Fire in the forests, smoke in the air, hashtags… Can environment ignite Brazilian discontentment against its president?

Fires are spreading throughout the Amazon forest, not only in Brazil but also in neighbor countries. Last August 19th, the sky of Sao Paulo turned black around 3pm. Suddenly, Instagram was full of shocked citizens asking ‘what the hell is going on?’ ‘Is it the apocalypse?’. The explanation would come few hours later, when experts said that winds transported the smoke from the North to the big metropolis, and that the cold air helped to paint the dramatic landscape.

To contextualize, this is dry season in most part of the country, when fire in the vegetation are a normal scene, being due to natural causes, accident or initiated by farmers who want a cheap and fast way to clear the land for crops or cattle. However, data from research centres show that the number of fires are 83% higher than what was recorded up to the same period last year. What can indicate a bigger help from farmers in this process. 

The president continually denies these data, following his ‘guru’, Trump, he often blames the media and has also insinuated that NGOs could be behind the fires, in plot undermine his government. Since his campaign Bolsonaro is well know to be aligned with big famers, encourage more use of land, mining in the North, and so on. So, it is not a surprise when eniinronemtalists blame him for the increase in the deforestation. These fires are happening a month after Bolsonaro fired the Brazil’s National Institute for Space Research (INPE) director, over the institute’s data that showed an increase of the Amazon deforestation during 2019. These data showed that more a thousand km2 of Amazon were deforested only in first had of July, 68% more than in July 2018. Bolsonaro was not pleased with the numbers and questioned their reliability. 

Now, calls for demonstrations pro amazon and against Bolsonaro are being spread all over social media. The claim is that Bolsonaro’s rhetoric is leading to a disaster, encouraging lodgers to deforest protected areas. Also, the current government is trying to pass more flexible laws to allow for more land to used for farming, and Bolsonaro has said that during his government no more land will be destined to indigenous peoples. The hashtag #prayforamazon is trending on Twitter, with lists of cities that will hold demonstrations increasing every minute.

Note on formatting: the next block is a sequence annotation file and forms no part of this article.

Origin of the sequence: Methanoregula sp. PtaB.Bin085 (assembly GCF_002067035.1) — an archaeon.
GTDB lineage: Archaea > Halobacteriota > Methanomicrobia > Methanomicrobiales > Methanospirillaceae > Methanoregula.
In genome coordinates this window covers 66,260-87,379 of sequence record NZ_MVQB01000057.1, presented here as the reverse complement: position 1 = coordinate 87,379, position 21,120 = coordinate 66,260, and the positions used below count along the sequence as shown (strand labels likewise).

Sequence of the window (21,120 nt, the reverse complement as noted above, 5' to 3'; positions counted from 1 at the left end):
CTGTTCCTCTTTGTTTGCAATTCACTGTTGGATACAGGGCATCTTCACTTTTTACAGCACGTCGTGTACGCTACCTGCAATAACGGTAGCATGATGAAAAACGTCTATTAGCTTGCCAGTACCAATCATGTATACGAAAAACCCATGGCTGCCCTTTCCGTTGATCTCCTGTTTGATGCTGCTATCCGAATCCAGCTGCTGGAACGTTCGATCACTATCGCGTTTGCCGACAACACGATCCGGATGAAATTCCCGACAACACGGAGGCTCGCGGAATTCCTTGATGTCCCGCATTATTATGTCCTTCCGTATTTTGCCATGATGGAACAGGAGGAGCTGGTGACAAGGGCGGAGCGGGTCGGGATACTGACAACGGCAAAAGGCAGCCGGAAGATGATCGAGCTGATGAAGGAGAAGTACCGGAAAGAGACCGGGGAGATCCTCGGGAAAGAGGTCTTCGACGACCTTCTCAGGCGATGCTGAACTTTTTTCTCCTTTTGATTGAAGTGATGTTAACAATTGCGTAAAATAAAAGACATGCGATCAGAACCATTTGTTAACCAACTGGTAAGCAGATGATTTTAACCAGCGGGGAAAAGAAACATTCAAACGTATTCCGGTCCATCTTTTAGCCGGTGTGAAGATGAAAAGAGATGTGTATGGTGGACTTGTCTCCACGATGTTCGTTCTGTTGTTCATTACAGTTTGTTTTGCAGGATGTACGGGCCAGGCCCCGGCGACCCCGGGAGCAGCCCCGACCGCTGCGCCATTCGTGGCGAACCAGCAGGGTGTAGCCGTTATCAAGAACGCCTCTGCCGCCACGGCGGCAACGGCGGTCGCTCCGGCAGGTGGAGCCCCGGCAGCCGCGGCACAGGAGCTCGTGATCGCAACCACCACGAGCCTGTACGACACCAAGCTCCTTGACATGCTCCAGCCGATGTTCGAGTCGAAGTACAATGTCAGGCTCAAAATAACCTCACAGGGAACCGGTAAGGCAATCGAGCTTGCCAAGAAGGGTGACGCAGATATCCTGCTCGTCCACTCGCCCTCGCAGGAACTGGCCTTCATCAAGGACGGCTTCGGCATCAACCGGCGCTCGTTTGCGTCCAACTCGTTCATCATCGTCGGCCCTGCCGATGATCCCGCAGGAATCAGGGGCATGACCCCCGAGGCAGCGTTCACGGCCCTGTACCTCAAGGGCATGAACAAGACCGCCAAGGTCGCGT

Meanwhile, on the right-wing side of social media, users claim that these fires occur every year, and Bolsonaro is not to blame for them, and that opposers would claim his is guilty of every-single-thing that goes wrong in the country. They are partially right. Data from the #globalforestwatch graphs show that fire alerts in #Brazil up to August 2019 are 103.146, whilst until august 2018 they were 72.836. Although this is almost double, it is not our record, in 2005, for example, there were 199.733 fire alerts up to August. 

Yes, this is not our worst moment, but we haven’t reached the peak of the dry season yet. That is still a lot of time for the forest to burn. So, yes, a lot of forest can still bur only this year, and next year, and so on… until some day the numbers decrease simply because there is not much forest left anyway. 

So, let’s see if all the online commotion will turn into street presence in the following days. One of the first of such demonstration is to be held tomorrow (August, 23rd) in Brasilia, where I am located. 

Sources:

https://nypost.com/2019/08/20/smoke-from-amazon-fires-leaves-brazils-largest-city-in-total-darkness

https://www.globalforestwatch.org

https://www.cartacapital.com.br/politica/nao-peco-eu-mando-diz-bolsonaro-sobre-demissao-de-diretor-do-inpe/

Brasil 1 – first impressions

So, here I come Brasil.

First time in a little over two years. 34 hours trip, a lot to bring back in memories and luggage. A lot to absorve. A lot to relearn. A lot to achieve. My head full of expectations and hope.

As usual, coming back to my home country is always a mix of feelings, part of me embrace my older home, part of me misses the new home abroad. And, in this mess, I try to make connections, and exist in this ‘inbetweeness’.

My first impressions were regarding things related to my research. Like, how connected everyone is, always on their smartphones and WhatsApp messages and groups. Even my mother, the most non technological person I know, is on WhatsApp all day.

Another observation was how different I feel here in Brazil, comparing to all other countries I lived, especially the latest, Australia. It is like you switch a button or something inside you, or you swap lens, and you see everything under another light.